Composing the soundtrack to a film, of course, doesn’t guarantee a great movie, and Mothersbaugh has scored his share of duds. “You have to resign yourself that that’s part of being in Hollywood. It’s like a big septic tank, and you’re looking for diamonds in the muck.”

One of those diamonds was unearthed in 1996, when Mothersbaugh got a call from a woman in Sony’s music department who was trying to figure out what to do with a film they just bought called Bottle Rocket. Recalls Mothersbaugh: “She said, ‘Mark, you know this guy Wes Anderson? We don’t know what to do with him. He doesn’t like anybody as far as music is concerned and he doesn’t want to meet with any of our composers — but he was interested when we told him we knew you. You’re the only guy he’s willing to meet with.’”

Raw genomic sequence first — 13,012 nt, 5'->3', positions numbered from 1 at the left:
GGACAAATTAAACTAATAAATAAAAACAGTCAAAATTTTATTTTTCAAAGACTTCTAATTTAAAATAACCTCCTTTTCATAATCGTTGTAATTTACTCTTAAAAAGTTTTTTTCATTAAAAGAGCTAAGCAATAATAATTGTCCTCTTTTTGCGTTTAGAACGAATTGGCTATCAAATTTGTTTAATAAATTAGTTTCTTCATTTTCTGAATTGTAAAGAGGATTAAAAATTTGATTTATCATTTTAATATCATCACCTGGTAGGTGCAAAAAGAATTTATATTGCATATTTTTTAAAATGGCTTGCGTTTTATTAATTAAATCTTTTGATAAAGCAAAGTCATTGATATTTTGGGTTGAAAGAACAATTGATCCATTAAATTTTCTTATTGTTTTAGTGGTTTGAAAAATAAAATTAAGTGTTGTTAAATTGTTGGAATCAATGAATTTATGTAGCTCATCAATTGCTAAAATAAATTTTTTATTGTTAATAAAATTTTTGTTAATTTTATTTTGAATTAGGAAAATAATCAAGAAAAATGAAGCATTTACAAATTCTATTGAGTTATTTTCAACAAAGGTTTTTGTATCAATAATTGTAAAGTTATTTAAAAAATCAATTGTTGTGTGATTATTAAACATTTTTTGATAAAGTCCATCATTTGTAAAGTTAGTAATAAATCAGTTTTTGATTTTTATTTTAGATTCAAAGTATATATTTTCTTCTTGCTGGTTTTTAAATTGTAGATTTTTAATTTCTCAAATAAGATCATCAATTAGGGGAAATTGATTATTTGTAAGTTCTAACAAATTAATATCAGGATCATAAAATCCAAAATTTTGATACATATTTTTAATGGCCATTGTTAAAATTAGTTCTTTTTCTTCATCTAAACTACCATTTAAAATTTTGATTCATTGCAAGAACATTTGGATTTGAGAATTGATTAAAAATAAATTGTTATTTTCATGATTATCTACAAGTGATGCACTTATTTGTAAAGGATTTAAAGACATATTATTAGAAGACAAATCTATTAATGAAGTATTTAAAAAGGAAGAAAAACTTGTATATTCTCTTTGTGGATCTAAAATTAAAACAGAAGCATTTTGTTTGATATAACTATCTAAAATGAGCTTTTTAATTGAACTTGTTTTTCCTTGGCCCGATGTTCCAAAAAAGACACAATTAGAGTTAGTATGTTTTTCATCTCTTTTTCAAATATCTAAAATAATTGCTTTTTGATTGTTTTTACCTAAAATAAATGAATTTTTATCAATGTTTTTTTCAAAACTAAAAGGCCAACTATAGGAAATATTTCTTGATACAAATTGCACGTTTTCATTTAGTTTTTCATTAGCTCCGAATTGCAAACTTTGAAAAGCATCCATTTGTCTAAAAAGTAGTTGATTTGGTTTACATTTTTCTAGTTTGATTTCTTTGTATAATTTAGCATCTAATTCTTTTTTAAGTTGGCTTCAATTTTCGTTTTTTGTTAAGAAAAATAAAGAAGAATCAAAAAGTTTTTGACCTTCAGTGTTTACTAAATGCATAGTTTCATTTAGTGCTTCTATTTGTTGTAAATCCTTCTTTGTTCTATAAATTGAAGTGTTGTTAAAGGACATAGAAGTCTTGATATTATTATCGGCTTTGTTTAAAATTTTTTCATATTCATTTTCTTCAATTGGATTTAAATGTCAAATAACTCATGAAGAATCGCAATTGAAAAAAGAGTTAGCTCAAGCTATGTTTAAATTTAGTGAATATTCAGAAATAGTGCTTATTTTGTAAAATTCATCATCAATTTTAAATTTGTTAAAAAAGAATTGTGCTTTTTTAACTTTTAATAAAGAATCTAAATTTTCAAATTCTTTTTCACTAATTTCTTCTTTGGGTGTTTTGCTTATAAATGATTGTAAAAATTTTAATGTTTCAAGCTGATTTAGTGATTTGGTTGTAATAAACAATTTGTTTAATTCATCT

Randall Poster, a music supervisor who has worked on every Anderson film since Rushmore in 1998, relays the story as he’s heard it: “Wes screened Bottle Rocket, and at the preview screening it scored in, like, the 20s. It was horrifying. They had 70-something walkouts. Mark basically at that point raised his hand and said, ‘I really want to work on this movie.’” The two met, and hit it off, and Mothersbaugh set to scoring the film.

Mothersbaugh dryly recalls that Sony kept sending him copies of the movie Big, with Tom Hanks, which had smooth piano jazz as a score — “as if I was supposed to listen to that and go, ‘Oh, that’s what I should be doing. I said, ‘Wes, what should I do with these suggestions?’ He said, ‘Don’t worry, just ignore them. Keep doing what you’re doing. Don’t let those people bother you.’ So we did, and that started a long relationship.”